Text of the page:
Digital Hub offers former Manor Park site
The Digital Hub Development Agency (DHDA) has reclaimed 3.3acres of development sites in the Liberties area of Dublin 8 from developer Manor Park Homes (MPH).
The move came after MPH failed to develop the sites by the end of last year and DHDA has also retained MPH's non-refundable deposit of €2.5m.
As a result DHDA, in conjunction with Dublin City Council, has put one of the sites, a 1.05 acre property with frontage onto Thomas Street and Rainsford St, up for sale.
DHDA is reviewing its options on the other 2.25 acre site containing a listed building, known as VAT 7, which it is believed might appeal to a prestigious anchor tenant.
A spokesman for DHDA said the state agency is pleased that MPH had achieved planning permission for the VAT 7 site on Crane St, as this increases its value.
"It remains open to DHDA to apply for a change of use if this suits the overall development of the Digital Hub in the future," he added.
The agency has not disclosed its price target for the Rainsford St site but says it would suit a commercial mixed development which would accommodate media and IT companies seeking access to high-capacity fibre-optic cabling.
Headed by entrepreneur Joe Moran, MPH twice over the years won tender competitions to acquire Digital Hub sites and twice it forfeited sites when it failed to develop them within the allotted time scale. One of its planning applications included proposals for a 50- storey hotel and apartment building.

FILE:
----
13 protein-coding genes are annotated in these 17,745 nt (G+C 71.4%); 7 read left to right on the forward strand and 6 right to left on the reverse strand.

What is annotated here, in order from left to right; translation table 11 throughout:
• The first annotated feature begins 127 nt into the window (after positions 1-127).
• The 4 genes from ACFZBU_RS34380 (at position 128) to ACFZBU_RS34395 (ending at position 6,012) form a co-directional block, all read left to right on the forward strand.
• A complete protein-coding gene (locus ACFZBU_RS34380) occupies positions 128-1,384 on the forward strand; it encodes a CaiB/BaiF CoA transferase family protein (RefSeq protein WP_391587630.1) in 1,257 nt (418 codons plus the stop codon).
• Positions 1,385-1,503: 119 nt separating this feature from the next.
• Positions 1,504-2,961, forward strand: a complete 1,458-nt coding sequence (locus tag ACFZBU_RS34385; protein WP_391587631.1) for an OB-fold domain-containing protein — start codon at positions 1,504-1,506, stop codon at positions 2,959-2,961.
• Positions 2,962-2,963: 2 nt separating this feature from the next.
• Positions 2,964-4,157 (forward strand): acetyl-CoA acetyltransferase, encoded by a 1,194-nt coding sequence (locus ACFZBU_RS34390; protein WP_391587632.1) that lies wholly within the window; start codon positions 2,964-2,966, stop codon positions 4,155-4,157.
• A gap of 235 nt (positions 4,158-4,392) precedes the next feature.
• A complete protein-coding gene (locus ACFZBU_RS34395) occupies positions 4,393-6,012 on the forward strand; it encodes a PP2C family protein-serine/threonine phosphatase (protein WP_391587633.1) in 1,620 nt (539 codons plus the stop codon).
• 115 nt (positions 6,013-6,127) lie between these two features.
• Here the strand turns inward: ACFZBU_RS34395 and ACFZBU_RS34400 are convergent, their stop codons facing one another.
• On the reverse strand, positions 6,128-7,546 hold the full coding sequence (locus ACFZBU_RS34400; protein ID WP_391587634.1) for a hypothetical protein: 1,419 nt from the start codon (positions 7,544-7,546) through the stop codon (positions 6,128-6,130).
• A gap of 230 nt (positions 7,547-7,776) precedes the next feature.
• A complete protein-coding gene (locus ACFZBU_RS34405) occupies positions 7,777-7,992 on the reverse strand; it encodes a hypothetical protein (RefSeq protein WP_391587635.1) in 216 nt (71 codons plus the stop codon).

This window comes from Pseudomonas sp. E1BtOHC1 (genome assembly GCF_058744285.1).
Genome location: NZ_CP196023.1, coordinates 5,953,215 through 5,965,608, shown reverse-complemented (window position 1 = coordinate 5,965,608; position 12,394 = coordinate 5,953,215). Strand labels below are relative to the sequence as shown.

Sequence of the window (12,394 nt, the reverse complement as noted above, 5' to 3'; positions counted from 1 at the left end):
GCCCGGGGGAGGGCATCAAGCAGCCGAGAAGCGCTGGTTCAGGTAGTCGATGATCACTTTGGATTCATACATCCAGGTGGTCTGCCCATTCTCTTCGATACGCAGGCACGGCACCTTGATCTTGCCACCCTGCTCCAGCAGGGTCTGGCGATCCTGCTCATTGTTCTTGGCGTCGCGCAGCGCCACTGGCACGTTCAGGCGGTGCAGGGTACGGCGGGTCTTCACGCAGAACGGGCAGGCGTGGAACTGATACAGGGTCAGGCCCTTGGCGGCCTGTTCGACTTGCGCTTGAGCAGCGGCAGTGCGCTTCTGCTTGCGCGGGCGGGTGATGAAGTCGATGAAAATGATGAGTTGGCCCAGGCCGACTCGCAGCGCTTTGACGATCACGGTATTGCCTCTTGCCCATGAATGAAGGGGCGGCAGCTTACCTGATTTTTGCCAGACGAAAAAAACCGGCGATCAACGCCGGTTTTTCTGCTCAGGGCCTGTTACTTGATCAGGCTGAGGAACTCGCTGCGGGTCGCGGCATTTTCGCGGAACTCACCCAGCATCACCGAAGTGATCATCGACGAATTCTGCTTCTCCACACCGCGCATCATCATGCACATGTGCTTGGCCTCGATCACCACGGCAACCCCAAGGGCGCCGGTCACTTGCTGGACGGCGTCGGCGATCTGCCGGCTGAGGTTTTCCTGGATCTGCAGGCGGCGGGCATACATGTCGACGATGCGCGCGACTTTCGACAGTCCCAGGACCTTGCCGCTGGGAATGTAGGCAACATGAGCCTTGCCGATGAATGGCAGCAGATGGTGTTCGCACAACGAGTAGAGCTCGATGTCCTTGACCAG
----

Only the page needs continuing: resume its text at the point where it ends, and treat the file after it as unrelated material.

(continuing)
In 2008, another developer, P. Elliot & Co, took over some of the DH land previously surrendered by MPH. Elliot subsequently developed the 20,205sq ft Digital Court building where nine DH companies occupy 93pc of the space. Only one unit remains in this building.
As many as 90 businesses are currently operating in DH and occupy about 158,000sq ft of office space between them in nine buildings.
Rents range from €18-€24 per sq ft for commercial office space depending on the building.
DHDA provides these businesses with advice on accessing financial and other supports from other Government agencies such as the IDA, Enterprise Ireland and the local enterprise board.
Nicknamed Ireland's Silicon Alley, the hub was conceived to encourage networking of like-minded people in digital media companies who work in a cluster environment and thus generate opportunities for collaboration and business partnerships.
However, a question mark overhangs the future of DHDA as an Bord Snip pointed out that the Government could save €1.8m a year by merging it with Enterprise Ireland/IDA.